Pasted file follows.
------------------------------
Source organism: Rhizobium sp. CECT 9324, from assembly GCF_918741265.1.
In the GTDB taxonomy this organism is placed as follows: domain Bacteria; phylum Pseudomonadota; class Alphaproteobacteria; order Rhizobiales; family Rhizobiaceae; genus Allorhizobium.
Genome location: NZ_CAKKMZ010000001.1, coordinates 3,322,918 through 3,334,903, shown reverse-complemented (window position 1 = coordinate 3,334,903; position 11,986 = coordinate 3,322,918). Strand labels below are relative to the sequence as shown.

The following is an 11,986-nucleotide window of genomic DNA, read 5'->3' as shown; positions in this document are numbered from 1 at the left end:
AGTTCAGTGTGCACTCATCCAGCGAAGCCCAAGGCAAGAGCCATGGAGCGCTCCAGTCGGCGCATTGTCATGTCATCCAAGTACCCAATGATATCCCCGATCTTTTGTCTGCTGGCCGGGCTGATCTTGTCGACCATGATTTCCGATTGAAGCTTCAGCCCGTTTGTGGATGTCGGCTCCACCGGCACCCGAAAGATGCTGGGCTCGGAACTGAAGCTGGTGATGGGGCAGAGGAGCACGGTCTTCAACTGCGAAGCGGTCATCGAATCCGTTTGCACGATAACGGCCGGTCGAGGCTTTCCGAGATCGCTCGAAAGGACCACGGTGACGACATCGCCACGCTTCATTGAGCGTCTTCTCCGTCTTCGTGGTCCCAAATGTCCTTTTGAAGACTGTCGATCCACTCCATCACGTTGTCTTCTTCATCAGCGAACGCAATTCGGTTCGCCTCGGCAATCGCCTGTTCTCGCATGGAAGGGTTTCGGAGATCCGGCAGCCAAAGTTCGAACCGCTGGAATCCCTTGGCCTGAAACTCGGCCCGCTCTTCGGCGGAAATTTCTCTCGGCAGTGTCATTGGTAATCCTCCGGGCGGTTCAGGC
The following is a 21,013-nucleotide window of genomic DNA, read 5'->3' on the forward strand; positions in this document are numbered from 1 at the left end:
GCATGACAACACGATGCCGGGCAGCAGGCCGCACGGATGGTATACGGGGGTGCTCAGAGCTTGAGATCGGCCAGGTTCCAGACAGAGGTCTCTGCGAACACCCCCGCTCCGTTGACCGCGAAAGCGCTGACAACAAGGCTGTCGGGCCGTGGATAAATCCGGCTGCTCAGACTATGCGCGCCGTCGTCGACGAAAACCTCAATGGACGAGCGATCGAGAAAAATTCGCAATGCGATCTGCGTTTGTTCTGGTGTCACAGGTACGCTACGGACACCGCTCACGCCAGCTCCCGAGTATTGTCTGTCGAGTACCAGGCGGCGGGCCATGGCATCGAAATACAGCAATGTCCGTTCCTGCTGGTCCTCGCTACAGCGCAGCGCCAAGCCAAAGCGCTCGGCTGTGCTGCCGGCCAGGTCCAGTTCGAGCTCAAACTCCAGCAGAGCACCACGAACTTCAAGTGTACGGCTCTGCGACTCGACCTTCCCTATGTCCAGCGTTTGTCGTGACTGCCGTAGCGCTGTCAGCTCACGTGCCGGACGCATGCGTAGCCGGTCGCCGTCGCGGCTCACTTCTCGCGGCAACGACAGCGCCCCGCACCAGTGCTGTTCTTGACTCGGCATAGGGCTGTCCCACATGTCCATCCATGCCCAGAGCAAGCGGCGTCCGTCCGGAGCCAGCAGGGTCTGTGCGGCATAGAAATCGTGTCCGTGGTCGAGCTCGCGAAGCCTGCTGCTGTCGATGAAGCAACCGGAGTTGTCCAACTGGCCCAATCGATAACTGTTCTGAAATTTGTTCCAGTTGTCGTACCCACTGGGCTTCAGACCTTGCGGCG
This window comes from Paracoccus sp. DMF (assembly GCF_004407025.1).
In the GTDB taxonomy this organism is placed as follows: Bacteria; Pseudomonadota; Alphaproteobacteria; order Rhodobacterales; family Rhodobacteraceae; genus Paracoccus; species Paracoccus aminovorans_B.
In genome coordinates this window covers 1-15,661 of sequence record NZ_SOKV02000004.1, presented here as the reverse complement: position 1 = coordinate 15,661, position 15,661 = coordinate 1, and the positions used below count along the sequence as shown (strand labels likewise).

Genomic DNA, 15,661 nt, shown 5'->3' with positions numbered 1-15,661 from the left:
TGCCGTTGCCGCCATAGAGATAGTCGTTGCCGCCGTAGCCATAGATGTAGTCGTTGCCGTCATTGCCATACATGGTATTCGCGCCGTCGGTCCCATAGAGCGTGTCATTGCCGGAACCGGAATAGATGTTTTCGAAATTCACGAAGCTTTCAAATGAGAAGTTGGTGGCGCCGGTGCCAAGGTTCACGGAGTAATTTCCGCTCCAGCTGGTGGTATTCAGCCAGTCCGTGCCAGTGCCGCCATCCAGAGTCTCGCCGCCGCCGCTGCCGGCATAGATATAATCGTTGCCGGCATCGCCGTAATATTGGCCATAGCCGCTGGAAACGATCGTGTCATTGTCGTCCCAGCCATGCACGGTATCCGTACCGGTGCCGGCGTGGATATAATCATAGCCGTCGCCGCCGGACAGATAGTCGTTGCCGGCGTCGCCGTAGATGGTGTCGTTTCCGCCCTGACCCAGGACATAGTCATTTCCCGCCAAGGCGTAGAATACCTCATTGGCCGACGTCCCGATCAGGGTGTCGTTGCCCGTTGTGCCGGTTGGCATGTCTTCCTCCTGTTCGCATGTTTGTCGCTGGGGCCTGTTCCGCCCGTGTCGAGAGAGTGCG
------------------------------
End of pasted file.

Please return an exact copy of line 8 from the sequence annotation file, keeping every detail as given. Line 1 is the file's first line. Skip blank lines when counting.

This window comes from Paracoccus sp. DMF (assembly GCF_004407025.1).